Once I asked a pharmacist friend for some high–blood pressure medicine tablet strips. He asked me if I wanted the original medicine or a cheap, fake one that looked exactly like the original. When I told him how preposterous his question was (who the hell would knowingly want a fake medicine?), he nonchalantly told me that a lot of people buy fake medicines to get medical reimbursements. They simply have to show the product strip to some office authorities, and the bill (which shows the full price) to get the money.
In a paradoxical way, the supplements may not have this blatant issue because most organisations don’t reimburse supplement costs, which are considered preventive. Only the conventional, curative medicines are paid for.
Some Ayurvedic (Indian ancient medicine) practitioners have told me that they don’t advise buying some medicines of certain well–known Ayurvedic formulations companies.
Amongst their peer–doctor circle, it is a known fact that a formulations may list 28 ingredients on the label, but in reality, will have only 10–12. Also, the ones mentioned on the label will have very little of some ingredients, especially if they are expensive.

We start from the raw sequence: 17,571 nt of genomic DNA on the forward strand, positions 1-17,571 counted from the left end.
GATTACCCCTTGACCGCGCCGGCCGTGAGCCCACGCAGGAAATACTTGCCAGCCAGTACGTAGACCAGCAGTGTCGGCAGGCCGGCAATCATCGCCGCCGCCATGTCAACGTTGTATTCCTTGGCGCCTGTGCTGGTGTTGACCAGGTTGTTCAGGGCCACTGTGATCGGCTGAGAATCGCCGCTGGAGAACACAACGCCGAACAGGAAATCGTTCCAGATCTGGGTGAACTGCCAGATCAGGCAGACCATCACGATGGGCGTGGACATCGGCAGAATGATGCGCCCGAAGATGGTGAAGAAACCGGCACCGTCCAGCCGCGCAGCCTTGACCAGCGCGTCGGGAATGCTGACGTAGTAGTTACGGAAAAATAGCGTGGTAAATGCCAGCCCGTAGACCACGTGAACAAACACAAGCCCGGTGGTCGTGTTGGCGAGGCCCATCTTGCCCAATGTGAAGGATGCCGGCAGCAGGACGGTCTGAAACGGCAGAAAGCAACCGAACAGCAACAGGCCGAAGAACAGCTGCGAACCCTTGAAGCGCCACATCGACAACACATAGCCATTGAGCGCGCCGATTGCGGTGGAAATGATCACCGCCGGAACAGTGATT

In typical Ayurvedic medicine, there are no patents because most recipes are thousands of years old. So, any company can blend such a medicine. Also, many of them contain multiple ingredients, sometimes dozens of them, involving minuscule but essential amounts of some.
Unless needed in an emergency, avoid buying supplements and medicines from shops in poor neighbourhoods. In general, people in those areas are not very educated, worldly-aware, or savvy. They may not be able to check, if the medicines are post–expiry date, or the packaging looks different from normal.
On the other hand, people in affluent areas may have presence of mind to check online about brand name alterations. They may also be well connected with authorities. The crooks may not want to mess with this possibility.
Companies and distributors wanting to push fake products mostly focus on poor or rural areas.